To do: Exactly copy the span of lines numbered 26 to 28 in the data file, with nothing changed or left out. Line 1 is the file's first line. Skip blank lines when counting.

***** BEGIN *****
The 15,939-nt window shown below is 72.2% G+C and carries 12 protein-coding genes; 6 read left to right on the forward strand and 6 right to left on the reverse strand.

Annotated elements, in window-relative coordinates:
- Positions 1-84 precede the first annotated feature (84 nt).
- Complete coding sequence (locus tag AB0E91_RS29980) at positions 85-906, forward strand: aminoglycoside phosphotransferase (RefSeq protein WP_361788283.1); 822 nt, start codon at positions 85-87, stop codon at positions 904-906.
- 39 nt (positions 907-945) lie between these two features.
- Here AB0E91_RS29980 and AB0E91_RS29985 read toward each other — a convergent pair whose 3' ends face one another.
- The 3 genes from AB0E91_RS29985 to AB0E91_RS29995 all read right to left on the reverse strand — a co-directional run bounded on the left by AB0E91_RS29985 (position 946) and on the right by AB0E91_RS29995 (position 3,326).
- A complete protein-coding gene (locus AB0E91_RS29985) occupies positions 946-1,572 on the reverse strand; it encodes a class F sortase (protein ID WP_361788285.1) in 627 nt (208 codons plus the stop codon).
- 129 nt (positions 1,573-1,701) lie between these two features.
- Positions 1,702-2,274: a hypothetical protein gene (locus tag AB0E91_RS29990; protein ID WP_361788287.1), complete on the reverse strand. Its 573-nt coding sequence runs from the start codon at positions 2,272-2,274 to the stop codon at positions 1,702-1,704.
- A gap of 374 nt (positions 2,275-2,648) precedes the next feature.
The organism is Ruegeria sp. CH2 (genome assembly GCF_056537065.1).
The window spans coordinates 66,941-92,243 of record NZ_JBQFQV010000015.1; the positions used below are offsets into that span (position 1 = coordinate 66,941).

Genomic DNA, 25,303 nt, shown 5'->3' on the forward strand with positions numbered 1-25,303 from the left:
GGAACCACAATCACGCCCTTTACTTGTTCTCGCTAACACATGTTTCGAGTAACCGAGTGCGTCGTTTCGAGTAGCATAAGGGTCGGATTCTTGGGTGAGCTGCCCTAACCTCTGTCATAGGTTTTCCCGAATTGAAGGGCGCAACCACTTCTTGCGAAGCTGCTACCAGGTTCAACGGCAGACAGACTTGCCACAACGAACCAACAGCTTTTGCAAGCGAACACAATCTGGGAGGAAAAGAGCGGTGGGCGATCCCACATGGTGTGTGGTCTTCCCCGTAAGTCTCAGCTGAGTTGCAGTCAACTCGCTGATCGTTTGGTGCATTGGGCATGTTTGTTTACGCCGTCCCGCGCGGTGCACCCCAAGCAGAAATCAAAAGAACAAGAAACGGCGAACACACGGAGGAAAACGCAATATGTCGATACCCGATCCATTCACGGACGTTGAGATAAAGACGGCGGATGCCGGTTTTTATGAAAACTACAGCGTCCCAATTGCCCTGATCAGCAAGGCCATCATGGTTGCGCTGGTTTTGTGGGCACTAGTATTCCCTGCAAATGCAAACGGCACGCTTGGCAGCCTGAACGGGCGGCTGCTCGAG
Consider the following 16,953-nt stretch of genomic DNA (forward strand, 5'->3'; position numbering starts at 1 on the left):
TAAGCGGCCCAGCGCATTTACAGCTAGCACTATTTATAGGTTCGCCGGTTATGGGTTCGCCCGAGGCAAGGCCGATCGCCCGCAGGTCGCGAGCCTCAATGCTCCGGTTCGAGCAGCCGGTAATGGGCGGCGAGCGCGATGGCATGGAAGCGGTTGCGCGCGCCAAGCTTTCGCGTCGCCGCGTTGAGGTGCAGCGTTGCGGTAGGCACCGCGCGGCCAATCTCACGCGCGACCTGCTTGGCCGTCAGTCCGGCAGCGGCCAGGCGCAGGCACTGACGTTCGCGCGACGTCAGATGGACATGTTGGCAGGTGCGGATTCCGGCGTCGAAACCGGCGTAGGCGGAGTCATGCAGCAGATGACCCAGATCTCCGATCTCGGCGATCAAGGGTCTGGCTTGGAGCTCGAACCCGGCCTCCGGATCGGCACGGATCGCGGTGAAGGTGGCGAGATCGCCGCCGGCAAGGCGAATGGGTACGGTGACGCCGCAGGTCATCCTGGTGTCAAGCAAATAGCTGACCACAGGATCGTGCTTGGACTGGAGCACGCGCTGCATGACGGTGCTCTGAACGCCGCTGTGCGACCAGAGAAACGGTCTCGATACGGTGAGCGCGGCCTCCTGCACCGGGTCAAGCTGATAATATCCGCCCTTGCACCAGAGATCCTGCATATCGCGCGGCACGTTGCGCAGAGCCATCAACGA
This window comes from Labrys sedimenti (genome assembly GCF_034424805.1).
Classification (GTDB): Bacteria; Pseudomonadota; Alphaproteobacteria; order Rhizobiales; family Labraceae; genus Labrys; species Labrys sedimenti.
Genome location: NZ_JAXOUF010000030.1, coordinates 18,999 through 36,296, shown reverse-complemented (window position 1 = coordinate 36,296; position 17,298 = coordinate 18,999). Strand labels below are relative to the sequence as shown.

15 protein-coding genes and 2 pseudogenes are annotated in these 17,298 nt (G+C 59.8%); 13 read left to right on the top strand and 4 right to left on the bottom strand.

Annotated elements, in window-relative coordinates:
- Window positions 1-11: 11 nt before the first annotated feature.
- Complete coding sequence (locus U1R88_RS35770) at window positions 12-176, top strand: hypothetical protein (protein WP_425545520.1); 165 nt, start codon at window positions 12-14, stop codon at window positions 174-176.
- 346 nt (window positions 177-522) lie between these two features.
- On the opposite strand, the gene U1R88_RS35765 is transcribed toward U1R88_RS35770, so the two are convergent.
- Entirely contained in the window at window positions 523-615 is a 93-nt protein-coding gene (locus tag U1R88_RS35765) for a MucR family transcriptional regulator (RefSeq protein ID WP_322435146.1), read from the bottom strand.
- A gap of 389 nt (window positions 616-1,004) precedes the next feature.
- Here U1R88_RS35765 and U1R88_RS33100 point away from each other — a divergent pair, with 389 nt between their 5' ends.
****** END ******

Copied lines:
- On the opposite strand, the gene U1R88_RS35765 is transcribed toward U1R88_RS35770, so the two are convergent.
- Entirely contained in the window at window positions 523-615 is a 93-nt protein-coding gene (locus tag U1R88_RS35765) for a MucR family transcriptional regulator (RefSeq protein ID WP_322435146.1), read from the bottom strand.
- A gap of 389 nt (window positions 616-1,004) precedes the next feature.